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    Communication during stressful times
    Communication during stressful times

    Uncertainty has a way to reveal everyone's strengths and weaknesses. During drastic uncertainty, employees will seek more information in order to achieve a sense of certainty. During this unsta...

    Managing the passive communicators
    • Talk to them one-on-one. They will feel more comfortable opening up.
    • Offer multiple modes of communication. Instead of calling on them during a meeting, send them an email afterward.
    • Help them feel psychologically safe at work. Let your team know they won't face negative consequences for voicing their opinion respectfully.

    Passive communicators battle to express their needs and stand by their convictions. This is because they want to avoid conflict. They may be silent during crucial meetings. If they do make a suggestion and it is challenged, they may say, "never mind then."

    Managing the aggressive communicators
    • Outline and enforce boundaries. If they interrupt someone, step in and say, "Please let [Name} finish, and afterward, we'll give you time to speak too."
    • Give them a safe and healthy way to vent their anger. People under pressure are more likely to act out. Pull them aside for a one-on-one time to address their concerns.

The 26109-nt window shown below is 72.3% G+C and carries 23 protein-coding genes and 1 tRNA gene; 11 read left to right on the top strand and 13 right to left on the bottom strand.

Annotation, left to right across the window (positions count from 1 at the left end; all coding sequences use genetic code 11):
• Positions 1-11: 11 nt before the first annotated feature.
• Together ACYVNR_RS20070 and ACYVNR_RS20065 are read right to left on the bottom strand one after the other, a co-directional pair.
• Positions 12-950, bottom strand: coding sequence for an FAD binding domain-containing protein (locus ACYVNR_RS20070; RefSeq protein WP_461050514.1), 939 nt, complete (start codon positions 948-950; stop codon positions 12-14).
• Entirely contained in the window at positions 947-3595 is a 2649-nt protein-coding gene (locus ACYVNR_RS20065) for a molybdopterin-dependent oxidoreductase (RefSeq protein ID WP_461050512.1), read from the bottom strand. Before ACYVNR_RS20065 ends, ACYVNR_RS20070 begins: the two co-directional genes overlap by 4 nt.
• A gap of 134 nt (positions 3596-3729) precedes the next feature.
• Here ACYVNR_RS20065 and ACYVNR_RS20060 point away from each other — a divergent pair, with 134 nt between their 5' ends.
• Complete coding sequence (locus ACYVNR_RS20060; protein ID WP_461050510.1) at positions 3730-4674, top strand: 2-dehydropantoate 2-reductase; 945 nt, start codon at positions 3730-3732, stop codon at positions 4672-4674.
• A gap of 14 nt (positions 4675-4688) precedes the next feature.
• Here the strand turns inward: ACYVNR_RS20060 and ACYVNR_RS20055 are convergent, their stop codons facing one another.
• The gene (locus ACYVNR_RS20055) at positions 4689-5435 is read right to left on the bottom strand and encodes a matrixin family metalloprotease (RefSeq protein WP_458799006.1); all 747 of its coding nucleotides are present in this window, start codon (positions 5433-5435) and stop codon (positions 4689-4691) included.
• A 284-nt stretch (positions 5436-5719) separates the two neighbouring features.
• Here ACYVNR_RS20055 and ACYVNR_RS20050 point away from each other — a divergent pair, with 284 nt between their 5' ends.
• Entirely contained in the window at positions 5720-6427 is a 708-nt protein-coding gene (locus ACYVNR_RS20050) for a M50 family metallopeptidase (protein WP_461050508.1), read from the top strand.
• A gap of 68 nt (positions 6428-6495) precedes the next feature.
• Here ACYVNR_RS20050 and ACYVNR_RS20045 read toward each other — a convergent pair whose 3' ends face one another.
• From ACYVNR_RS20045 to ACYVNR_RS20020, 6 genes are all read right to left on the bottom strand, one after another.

Aggressive Communicators voice their opinions in a straightforward, often blunt way. They often interrupt others, take up significantly more time than others during meetings and don't take into account others' feelings or opinions.

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    The power of morning routines
    • Routines drastically reduce the amount of logistical and psychological friction in between us and our goals.
    • Good routines are also powerful motivation generators. In add...
    The secret to productive mornings
    ... is to make them easier, not earlier.

    Forget about getting up insanely early every morning.  How much time we have in the mornings is far less important than how we spend the time we do have.

    Prep your day the evening before

    Reduce the number of decisions and tasks you have to do each morning in between waking up and doing your work:

    • Decide on and lay out your clothes for the following day the evening before and gather all other pieces of stuff you need (supplies, equipment).
    • Make your breakfast and lunch the night before and have it ready to grab in the fridge.

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    Empathy doesn’t mean niceness
    Perhaps the only important thing that niceness and empathy have in common is that they’re both learned skills–behaviors that take practice. Beyond that, their resemblance is superficial.
    6 archetypes worth empathizing with
    • Seekers: unafraid to take risks or pivot;
    • Conveners host conversations and thrive to create the right circumstances for perspective taking. 
    • Sages value presence and make an effort to remain in the “now”.
    • Cultivators see the long game, the big-picture.
    • Inquirers ask deep questions and  gain perspective through inquiry.
    • Confidants listen and that leads them to connection and understanding.
    • Alchemists:  like to prototype and test ideas experimentally.